ALBUQUERQUE (KRQE) - The city of Albuquerque says it has been releasing feral cats back into Albuquerque neighborhoods as part of a program to control the population.
Residents of one neighborhood experiencing a major feral cat problem say they recently learned of the program after trapping and bringing cats into the city animal shelter only to find the same cats back in the area.
Jim Ludwick with city Animal Welfare says the program, known as the trap, neuter and return program, has been used by organizations like Animal Humane for years with the city getting on board about a year ago.
Under the program feral cats are sterilized then returned to the neighborhood from which they came.
"It's more effective in controlling the population because if you simply try to wipe out the cats, it doesn't work," Ludwick told KRQE News 13. "Other cats then come in to get to the same food supply that the original cats had."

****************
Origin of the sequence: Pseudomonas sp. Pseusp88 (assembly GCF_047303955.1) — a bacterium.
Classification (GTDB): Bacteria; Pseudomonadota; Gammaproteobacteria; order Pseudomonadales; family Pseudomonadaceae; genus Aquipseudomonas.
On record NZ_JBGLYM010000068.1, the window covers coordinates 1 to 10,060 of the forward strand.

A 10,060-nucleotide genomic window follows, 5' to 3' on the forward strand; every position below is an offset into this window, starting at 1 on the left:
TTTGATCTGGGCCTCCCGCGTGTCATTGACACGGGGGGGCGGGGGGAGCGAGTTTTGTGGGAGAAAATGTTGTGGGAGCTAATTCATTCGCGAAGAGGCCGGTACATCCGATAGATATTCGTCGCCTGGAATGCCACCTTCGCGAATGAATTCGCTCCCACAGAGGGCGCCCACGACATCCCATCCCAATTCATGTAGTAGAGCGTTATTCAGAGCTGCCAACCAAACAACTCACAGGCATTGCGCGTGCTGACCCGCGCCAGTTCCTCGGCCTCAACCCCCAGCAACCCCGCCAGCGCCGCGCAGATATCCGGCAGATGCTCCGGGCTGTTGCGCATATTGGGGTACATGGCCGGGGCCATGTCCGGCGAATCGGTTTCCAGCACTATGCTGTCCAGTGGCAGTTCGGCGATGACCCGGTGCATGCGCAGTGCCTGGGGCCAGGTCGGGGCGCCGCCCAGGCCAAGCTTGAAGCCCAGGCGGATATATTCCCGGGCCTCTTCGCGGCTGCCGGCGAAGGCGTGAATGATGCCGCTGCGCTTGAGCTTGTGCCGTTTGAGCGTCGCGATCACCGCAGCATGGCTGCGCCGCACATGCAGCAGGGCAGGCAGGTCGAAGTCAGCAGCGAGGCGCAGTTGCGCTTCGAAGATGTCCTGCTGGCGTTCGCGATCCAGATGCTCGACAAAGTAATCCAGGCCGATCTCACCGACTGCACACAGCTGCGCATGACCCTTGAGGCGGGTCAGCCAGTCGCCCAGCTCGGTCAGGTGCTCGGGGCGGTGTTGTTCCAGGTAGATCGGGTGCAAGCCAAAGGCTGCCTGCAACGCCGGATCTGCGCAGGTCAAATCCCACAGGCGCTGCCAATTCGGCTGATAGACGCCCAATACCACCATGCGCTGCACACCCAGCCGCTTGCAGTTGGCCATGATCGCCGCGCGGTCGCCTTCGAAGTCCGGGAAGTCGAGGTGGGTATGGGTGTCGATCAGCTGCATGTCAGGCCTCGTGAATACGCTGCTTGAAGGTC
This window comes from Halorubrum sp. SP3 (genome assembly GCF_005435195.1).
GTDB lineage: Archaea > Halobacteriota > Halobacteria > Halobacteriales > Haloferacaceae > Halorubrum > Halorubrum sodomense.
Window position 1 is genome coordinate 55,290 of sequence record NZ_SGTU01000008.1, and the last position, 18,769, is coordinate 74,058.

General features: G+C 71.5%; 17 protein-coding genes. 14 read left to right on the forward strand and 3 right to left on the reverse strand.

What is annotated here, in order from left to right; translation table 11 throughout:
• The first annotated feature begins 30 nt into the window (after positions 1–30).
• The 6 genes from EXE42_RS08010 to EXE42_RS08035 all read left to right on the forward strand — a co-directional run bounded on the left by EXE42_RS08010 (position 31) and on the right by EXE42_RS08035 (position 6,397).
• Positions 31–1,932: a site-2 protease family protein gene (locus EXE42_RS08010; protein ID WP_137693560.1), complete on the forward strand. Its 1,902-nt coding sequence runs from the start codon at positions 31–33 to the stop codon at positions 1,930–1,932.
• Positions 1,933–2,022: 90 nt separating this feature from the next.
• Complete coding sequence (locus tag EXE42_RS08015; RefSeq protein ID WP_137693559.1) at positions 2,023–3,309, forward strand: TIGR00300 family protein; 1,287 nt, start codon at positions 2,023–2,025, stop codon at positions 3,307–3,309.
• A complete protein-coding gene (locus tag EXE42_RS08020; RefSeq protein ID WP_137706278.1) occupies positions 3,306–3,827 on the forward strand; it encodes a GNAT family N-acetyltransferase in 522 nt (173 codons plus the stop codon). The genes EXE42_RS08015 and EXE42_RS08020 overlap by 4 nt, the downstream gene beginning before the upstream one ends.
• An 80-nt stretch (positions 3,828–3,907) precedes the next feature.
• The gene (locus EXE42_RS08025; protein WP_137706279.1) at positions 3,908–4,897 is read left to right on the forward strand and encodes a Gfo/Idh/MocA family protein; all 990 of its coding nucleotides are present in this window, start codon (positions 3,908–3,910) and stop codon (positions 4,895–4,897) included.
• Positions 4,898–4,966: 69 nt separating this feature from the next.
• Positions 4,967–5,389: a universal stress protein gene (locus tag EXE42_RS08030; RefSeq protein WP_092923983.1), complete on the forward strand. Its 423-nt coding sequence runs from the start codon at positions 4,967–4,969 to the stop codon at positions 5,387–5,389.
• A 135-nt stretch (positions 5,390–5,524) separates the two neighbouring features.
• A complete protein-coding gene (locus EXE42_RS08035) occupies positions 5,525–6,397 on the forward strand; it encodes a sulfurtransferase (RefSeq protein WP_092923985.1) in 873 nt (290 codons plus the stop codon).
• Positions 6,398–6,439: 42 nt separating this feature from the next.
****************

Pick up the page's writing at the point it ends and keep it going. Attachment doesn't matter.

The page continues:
Residents living with the cat problem say they don't believe the program is the answer and say they're tired of dealing with dozens upon dozens of stray cats roaming their streets and alleys. Some make their way into their yards, and one neighbor says he's trapped eight cats in just a few days.
Ludwick says because cats are territorial the older strays will keep new colonies from coming in, and because they are sterilized the population won't grow any more. While the affected neighborhood will still have feral cats, he says research shows under this program the populations would be smaller.
"This works better than the old method," Ludwick continues. "Over time it's clear that trapping and simply trying to eradicate doesn't reduce the street cat population.
"It just creates a situation where you are aimlessly year after year killing and killing and killing for no good effect."
The city says the trap, neuter, release program has reduced the euthanasia numbers in the city shelter by 28 percent in the last year.
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